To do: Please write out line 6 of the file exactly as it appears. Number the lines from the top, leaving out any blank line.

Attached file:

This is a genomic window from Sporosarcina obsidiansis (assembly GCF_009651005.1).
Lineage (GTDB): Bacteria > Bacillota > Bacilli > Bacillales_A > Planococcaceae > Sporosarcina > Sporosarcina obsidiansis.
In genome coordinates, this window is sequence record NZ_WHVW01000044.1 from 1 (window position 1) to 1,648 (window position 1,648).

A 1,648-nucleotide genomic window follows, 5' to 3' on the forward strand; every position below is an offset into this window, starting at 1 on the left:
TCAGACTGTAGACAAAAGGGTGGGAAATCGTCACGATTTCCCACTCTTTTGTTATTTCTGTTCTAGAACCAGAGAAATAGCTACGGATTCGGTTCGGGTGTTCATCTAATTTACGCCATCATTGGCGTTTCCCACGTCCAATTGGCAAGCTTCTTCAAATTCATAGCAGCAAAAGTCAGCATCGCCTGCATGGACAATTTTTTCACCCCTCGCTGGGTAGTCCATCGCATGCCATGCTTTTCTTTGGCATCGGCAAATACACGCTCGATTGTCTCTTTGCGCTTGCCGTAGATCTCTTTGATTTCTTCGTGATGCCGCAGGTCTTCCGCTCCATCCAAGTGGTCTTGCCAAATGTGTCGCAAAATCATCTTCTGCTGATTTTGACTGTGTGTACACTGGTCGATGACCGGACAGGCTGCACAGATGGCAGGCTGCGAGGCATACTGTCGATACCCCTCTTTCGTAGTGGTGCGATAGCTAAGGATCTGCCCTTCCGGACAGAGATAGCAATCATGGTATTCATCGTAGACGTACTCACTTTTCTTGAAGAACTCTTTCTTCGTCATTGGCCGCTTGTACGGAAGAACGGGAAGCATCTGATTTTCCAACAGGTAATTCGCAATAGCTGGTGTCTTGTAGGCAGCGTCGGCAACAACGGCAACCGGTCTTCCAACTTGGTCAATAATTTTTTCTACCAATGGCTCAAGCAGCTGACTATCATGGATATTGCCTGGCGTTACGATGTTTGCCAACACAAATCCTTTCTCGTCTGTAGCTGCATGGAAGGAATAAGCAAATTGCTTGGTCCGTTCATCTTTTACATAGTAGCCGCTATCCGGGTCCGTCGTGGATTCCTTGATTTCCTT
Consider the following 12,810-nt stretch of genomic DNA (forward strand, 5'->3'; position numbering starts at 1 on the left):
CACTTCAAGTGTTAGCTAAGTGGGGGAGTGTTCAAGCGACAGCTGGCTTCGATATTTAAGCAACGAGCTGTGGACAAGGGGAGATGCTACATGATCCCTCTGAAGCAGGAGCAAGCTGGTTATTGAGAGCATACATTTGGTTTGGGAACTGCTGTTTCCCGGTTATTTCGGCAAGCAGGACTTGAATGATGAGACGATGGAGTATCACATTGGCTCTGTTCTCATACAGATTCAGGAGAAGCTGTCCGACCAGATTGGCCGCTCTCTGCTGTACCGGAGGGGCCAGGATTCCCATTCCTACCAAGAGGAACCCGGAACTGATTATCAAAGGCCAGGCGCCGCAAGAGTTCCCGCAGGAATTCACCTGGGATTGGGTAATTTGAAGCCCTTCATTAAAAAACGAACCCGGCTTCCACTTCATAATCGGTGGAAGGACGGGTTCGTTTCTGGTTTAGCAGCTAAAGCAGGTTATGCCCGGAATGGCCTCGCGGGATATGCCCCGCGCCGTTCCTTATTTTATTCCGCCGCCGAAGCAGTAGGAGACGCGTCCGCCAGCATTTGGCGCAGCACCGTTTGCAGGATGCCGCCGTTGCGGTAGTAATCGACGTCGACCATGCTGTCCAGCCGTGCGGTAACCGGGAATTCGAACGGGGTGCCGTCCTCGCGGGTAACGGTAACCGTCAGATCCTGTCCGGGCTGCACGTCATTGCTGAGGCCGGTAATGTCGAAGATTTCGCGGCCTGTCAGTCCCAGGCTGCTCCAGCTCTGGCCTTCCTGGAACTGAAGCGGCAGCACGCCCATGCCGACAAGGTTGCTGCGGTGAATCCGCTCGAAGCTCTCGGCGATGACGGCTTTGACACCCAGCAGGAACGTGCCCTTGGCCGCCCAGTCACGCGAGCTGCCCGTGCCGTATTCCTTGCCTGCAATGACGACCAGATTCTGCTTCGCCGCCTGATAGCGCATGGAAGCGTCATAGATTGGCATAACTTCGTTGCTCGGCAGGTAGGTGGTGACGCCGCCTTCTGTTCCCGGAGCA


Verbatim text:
Consider the following 12,810-nt stretch of genomic DNA (forward strand, 5'->3'; position numbering starts at 1 on the left):